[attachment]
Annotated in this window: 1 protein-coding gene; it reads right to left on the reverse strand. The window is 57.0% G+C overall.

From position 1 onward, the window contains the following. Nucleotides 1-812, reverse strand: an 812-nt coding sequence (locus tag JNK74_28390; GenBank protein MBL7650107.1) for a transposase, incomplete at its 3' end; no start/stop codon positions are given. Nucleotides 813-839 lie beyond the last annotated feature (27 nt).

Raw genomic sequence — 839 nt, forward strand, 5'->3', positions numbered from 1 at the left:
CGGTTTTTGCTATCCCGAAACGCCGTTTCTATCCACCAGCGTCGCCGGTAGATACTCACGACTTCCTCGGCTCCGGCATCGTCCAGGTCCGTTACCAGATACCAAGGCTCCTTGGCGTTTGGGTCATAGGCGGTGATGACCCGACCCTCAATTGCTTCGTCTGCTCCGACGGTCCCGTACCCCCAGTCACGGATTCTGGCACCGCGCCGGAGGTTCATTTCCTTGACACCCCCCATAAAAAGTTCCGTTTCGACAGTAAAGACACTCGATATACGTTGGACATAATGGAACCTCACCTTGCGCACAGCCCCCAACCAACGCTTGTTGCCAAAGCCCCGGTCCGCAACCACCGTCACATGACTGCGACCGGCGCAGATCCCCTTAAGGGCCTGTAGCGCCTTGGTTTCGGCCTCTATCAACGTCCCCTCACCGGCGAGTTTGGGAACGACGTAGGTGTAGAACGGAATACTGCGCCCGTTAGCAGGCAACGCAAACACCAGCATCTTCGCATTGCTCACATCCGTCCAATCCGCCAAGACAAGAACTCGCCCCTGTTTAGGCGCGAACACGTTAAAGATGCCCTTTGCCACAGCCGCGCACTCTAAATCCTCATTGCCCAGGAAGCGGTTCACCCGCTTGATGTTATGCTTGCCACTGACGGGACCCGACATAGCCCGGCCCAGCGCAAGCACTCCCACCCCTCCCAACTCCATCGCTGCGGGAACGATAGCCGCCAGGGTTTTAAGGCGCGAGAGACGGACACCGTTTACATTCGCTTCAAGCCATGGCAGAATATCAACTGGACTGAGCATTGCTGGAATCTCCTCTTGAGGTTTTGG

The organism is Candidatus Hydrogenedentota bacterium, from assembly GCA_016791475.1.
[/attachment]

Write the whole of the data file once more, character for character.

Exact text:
Annotated in this window: 1 protein-coding gene; it reads right to left on the reverse strand. The window is 57.0% G+C overall.

From position 1 onward, the window contains the following. Nucleotides 1-812, reverse strand: an 812-nt coding sequence (locus tag JNK74_28390; GenBank protein MBL7650107.1) for a transposase, incomplete at its 3' end; no start/stop codon positions are given. Nucleotides 813-839 lie beyond the last annotated feature (27 nt).

Raw genomic sequence — 839 nt, forward strand, 5'->3', positions numbered from 1 at the left:
CGGTTTTTGCTATCCCGAAACGCCGTTTCTATCCACCAGCGTCGCCGGTAGATACTCACGACTTCCTCGGCTCCGGCATCGTCCAGGTCCGTTACCAGATACCAAGGCTCCTTGGCGTTTGGGTCATAGGCGGTGATGACCCGACCCTCAATTGCTTCGTCTGCTCCGACGGTCCCGTACCCCCAGTCACGGATTCTGGCACCGCGCCGGAGGTTCATTTCCTTGACACCCCCCATAAAAAGTTCCGTTTCGACAGTAAAGACACTCGATATACGTTGGACATAATGGAACCTCACCTTGCGCACAGCCCCCAACCAACGCTTGTTGCCAAAGCCCCGGTCCGCAACCACCGTCACATGACTGCGACCGGCGCAGATCCCCTTAAGGGCCTGTAGCGCCTTGGTTTCGGCCTCTATCAACGTCCCCTCACCGGCGAGTTTGGGAACGACGTAGGTGTAGAACGGAATACTGCGCCCGTTAGCAGGCAACGCAAACACCAGCATCTTCGCATTGCTCACATCCGTCCAATCCGCCAAGACAAGAACTCGCCCCTGTTTAGGCGCGAACACGTTAAAGATGCCCTTTGCCACAGCCGCGCACTCTAAATCCTCATTGCCCAGGAAGCGGTTCACCCGCTTGATGTTATGCTTGCCACTGACGGGACCCGACATAGCCCGGCCCAGCGCAAGCACTCCCACCCCTCCCAACTCCATCGCTGCGGGAACGATAGCCGCCAGGGTTTTAAGGCGCGAGAGACGGACACCGTTTACATTCGCTTCAAGCCATGGCAGAATATCAACTGGACTGAGCATTGCTGGAATCTCCTCTTGAGGTTTTGG

The organism is Candidatus Hydrogenedentota bacterium, from assembly GCA_016791475.1.